Data requests require you to know something about the orbits of the satellites — so you can narrow down the amount of data you want. This handy website shows where all polar orbiters have been flying. Follow the links to the specific satellite and location; for example, if we’re interested in NOAA-20 orbits over Hawai’i on April 8 2019, this map shows them. The map suggests requesting NOAA-20 from 23:20 to 23:30 on 8 April 2019 will give a good view of the islands.

The data we will request are I01, I03 and I05 (0.64 µm, 1.61 µm and 11.45 µm, respectively). In addition to requesting the Sensor Data Records, it is also necessary to request, near the bottom of the page, the ‘VIIRS Image Bands SDR Ellipsoid Terrain Corrected Geolocation (GITCO) (public)’. These geolocation files are used by Polar2Grid to navigate the imagery.

After submitting the data request, and waiting a period of time (sometimes as short as two or three minutes), you will receive an email telling you exactly where the data sits, and how to access it. It will look something like this. Download the data into a directory, and you’re ready to have Polar2Grid create imagery for you. The directory for I05 (I will put data for each band in a separate directory) should include files named like this:

GIMGO_j01_d20190408_t2320306_e2321551_b07188_c20190409223158545413_noac_ops.h5
GITCO_j01_d20190408_t2320306_e2321551_b07188_c20190409223155222712_noac_ops.h5
SVI03_j01_d20190408_t2320306_e2321551_b07188_c20190409223158545413_noac_ops.h5

‘GIMGO’ and ‘GITCO’ refer to geolocation data; even though you only requested GITCO fields, CLASS will give both. That’s okay. SVI01, SVI03 and SVI05 hold data from bands I01, I03 and I05, respectively. The ‘j01’ tag signifies data from NOAA-20, or JPSS-1. For the 20-minute request I made for each band, I received 8 of each type of file.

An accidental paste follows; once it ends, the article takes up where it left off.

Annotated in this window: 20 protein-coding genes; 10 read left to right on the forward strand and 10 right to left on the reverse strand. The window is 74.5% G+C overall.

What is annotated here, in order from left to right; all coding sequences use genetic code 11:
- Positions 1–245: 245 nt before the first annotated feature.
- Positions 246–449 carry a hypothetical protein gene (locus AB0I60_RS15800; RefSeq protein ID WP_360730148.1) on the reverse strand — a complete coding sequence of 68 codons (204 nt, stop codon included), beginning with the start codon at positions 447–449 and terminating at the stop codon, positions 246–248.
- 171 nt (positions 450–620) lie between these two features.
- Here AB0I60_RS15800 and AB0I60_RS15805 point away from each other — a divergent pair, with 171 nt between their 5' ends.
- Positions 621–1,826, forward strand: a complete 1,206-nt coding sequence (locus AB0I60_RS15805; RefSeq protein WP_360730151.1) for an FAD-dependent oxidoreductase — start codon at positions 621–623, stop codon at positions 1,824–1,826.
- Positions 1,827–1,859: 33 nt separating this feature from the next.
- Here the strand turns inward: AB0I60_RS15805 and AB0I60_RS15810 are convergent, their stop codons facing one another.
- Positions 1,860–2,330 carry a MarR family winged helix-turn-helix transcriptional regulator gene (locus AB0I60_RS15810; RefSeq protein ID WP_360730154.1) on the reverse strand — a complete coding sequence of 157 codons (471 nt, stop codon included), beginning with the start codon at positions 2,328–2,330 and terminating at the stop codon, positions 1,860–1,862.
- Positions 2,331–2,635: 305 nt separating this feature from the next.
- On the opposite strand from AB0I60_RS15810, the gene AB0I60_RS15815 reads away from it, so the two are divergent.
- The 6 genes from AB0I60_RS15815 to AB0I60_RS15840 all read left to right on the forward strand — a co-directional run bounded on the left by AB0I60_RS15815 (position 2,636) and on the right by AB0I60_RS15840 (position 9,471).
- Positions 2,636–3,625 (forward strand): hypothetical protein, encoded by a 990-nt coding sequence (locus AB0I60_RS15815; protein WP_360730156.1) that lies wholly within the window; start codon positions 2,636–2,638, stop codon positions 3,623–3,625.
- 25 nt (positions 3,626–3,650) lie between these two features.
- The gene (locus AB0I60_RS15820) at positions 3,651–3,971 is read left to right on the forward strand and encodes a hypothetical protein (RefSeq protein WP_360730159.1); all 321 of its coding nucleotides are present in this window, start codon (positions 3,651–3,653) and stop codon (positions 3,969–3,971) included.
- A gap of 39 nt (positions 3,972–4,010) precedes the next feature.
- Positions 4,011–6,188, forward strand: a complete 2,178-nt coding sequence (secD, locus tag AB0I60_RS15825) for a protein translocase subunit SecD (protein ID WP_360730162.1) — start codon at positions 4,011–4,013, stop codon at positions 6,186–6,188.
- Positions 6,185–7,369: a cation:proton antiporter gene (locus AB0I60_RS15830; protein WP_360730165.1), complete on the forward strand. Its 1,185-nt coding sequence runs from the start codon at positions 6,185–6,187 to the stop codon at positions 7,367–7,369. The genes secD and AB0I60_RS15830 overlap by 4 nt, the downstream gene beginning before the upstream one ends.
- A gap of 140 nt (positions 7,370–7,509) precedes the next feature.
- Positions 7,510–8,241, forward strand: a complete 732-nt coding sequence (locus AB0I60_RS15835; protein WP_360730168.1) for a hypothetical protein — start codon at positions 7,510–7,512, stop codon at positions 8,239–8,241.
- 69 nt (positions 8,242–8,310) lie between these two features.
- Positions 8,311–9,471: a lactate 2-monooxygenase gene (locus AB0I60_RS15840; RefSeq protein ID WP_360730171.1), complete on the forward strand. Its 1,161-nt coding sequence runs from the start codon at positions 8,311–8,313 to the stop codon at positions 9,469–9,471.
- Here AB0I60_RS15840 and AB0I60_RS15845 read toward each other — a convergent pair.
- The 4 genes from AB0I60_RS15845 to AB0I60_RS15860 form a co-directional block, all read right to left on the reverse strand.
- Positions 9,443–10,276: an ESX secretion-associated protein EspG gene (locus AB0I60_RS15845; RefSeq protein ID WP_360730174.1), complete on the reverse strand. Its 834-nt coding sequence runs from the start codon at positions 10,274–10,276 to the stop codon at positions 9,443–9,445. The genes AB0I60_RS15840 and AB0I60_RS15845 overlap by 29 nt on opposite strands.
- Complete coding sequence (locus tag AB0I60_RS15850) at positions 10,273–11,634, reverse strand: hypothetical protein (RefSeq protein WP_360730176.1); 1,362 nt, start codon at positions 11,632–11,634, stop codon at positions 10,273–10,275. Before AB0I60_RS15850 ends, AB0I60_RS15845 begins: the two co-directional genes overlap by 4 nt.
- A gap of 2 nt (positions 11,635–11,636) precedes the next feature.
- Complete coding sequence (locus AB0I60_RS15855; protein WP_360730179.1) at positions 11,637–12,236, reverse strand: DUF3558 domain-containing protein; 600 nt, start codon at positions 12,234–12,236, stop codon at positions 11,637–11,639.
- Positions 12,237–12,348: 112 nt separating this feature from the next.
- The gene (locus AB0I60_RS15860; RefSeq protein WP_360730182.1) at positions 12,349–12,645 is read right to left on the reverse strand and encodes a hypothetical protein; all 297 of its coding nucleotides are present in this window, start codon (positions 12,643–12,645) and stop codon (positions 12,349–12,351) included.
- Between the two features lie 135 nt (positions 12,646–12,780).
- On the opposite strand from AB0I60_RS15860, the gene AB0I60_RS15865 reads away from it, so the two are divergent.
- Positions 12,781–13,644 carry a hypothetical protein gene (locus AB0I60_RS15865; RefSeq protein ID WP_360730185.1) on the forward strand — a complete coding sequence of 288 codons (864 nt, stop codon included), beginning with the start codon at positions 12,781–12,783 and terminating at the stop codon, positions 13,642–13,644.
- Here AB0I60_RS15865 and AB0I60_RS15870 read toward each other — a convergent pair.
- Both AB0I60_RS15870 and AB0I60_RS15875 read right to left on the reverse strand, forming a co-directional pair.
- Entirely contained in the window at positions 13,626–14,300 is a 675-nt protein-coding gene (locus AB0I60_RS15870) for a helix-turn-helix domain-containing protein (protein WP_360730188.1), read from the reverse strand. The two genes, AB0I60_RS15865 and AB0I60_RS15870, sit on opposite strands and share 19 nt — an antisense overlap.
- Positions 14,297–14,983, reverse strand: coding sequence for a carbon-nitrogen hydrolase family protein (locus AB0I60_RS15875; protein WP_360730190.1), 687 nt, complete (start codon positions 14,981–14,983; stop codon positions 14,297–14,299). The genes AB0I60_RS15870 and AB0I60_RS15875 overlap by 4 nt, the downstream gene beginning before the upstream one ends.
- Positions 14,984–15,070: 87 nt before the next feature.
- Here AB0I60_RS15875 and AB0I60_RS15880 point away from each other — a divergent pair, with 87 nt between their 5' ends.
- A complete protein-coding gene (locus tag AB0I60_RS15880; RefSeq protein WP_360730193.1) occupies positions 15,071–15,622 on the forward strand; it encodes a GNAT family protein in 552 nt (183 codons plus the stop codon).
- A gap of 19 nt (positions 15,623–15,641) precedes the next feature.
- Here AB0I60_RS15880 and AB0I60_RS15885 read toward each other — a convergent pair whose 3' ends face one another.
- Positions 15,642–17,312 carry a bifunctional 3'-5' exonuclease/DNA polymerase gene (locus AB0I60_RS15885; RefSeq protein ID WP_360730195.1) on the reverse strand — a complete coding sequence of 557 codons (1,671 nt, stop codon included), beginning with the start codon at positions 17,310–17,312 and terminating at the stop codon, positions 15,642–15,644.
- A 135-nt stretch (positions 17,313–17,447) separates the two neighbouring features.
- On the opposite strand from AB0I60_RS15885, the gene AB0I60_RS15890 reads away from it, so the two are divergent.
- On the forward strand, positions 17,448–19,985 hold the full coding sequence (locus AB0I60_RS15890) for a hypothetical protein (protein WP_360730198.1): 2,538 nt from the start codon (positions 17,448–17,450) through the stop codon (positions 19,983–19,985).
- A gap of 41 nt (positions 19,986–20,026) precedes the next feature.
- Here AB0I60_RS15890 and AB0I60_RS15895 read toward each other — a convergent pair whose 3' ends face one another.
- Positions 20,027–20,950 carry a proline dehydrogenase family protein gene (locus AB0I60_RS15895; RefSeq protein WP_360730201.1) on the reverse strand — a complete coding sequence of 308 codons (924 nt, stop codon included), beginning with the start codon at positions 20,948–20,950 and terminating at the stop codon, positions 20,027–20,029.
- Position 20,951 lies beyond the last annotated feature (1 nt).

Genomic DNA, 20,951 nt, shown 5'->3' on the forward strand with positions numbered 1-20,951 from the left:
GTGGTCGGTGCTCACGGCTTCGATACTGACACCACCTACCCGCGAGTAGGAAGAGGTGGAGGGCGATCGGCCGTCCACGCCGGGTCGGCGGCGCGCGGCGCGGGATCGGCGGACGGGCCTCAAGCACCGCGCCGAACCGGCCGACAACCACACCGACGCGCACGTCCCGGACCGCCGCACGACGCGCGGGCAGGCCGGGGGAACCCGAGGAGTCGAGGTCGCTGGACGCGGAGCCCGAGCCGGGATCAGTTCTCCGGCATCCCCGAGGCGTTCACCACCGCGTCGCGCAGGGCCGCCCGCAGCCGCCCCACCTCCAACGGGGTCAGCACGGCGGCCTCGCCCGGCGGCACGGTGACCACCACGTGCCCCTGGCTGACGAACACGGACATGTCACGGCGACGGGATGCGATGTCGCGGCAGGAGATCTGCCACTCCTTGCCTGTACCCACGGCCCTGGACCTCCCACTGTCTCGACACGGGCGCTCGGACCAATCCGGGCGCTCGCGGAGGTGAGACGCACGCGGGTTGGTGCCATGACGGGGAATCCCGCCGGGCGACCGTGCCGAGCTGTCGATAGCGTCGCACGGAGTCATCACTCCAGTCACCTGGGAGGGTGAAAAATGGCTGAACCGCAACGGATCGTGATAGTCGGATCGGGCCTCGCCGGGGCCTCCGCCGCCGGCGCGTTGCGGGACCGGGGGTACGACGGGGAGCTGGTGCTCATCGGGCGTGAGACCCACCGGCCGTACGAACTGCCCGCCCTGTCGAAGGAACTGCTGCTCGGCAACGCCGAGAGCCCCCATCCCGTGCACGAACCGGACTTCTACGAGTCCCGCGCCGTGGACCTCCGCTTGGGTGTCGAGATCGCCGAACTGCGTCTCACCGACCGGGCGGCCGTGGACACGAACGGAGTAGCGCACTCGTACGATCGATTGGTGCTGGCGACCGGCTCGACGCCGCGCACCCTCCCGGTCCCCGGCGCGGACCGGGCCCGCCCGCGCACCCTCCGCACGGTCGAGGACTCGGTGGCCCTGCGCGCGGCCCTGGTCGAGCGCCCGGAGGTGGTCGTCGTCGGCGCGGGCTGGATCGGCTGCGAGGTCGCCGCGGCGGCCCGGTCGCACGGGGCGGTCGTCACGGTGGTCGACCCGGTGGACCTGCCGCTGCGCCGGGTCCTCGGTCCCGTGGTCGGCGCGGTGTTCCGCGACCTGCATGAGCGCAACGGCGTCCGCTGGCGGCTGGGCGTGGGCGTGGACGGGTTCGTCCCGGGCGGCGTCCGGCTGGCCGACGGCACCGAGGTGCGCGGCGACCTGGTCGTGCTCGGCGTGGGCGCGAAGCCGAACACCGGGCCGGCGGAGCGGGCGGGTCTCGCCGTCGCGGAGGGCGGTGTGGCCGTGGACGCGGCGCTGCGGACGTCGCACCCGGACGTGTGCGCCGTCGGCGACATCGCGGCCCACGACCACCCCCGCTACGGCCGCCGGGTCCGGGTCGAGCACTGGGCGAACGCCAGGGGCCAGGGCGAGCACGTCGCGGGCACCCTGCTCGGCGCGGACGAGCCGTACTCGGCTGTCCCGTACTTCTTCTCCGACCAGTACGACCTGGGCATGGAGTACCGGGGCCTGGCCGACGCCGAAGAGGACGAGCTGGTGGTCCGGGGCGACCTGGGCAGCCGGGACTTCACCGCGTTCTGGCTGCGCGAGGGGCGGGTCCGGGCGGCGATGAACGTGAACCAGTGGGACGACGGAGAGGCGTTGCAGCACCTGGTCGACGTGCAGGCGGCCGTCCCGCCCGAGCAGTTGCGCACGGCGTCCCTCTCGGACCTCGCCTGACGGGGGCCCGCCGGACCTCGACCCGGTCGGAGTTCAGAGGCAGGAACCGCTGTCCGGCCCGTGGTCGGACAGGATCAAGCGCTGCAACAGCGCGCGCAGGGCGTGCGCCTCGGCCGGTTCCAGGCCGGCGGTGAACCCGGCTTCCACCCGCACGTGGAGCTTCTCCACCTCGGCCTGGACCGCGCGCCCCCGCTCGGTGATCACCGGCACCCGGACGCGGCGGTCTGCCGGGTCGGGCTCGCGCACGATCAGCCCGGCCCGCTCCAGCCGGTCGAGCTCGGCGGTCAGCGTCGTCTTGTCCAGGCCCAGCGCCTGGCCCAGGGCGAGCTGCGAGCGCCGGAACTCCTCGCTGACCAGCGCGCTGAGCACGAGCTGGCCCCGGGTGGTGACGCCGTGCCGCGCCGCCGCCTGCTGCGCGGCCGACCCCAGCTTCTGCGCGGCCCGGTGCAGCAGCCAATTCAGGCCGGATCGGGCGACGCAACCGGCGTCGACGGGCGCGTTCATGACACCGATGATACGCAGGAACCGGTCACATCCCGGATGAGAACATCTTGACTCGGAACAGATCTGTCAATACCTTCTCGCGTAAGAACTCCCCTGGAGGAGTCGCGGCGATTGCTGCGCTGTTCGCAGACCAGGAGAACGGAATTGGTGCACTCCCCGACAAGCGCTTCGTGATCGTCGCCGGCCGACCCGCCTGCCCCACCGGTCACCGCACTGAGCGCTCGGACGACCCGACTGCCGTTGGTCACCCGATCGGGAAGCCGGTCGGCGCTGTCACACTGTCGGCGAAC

The Polar2Grid command that creates imagery is this one:

polar2grid.sh viirs_sdr gtiff -p i03 -f /home/scottl/Polar2Grid/data/viirs/I03/

The polar2grid.sh shell script is within the bin directory of the Polar2Grid software that emerges after you g-unzip and untar the file from the Polar2Grid download site. The command results in a .tif file with highest-resolution grey-scaled imagery. The image below (converted from .tif to .png) shows the scene. It’s quite large: 6876×7616 pixels!

NOAA-20 Imagery (I-3, 1.61 µm) from 23:20 to 23:30 on 8 April 2019 (Click to enlarge)

It’s useful to add maps to the imagery, and that is done in Polar2Grid after the .tif file has been created by using ‘add_coastlines.sh’, also in the bin directory. The command can add coastlines (–add-coastlines), borders (–add-borders), rivers (–add-rivers) and lat/lon lines (–add-grid). Lat/Lon lines can also be labeled. When maps are added to the .tif file, the image is also saved as a .png file so the original scene is not overwritten. You can use the -o flag to rename the new file. The command I used is shown below.

add_coastlines.sh –add-coastlines j01_viirs_i03_20190408_231906_wgs84_fit.tif –coastlines-resolution=f –coastlines-level=6 –coastlines-outline=’magenta’ -o j01_I03_20190408_231906.png

After adding maps to all three files created, I used ImageMagick to crop the large fields to something more manageable in size (convert -crop 1520×900+2112+2409 +repage -quality 100 j01_I05_20190408_231906.png j01_I05_20190408_231906.gif, for example), and added annotation to the imagery:

convert -font helvetica -fill yellow -pointsize 36 -draw “text 70,70 ‘NOAA-20 VIIRS Image Band I01 (0.64 µm) 23:25 UTC 8 April 2019′” j01_I01_20190408_231906.gif j01_I01_20190408_231906.annot.gif

The animation at the top of this blog post shows all three images (I01, I03 and I05) sequentially.

Final note: Infrared imagery by default is not color-enhanced, and built-in enhancements are not (yet) available. Polar2Grid does support creation of colortables, however. That will be the subject of a future blog post.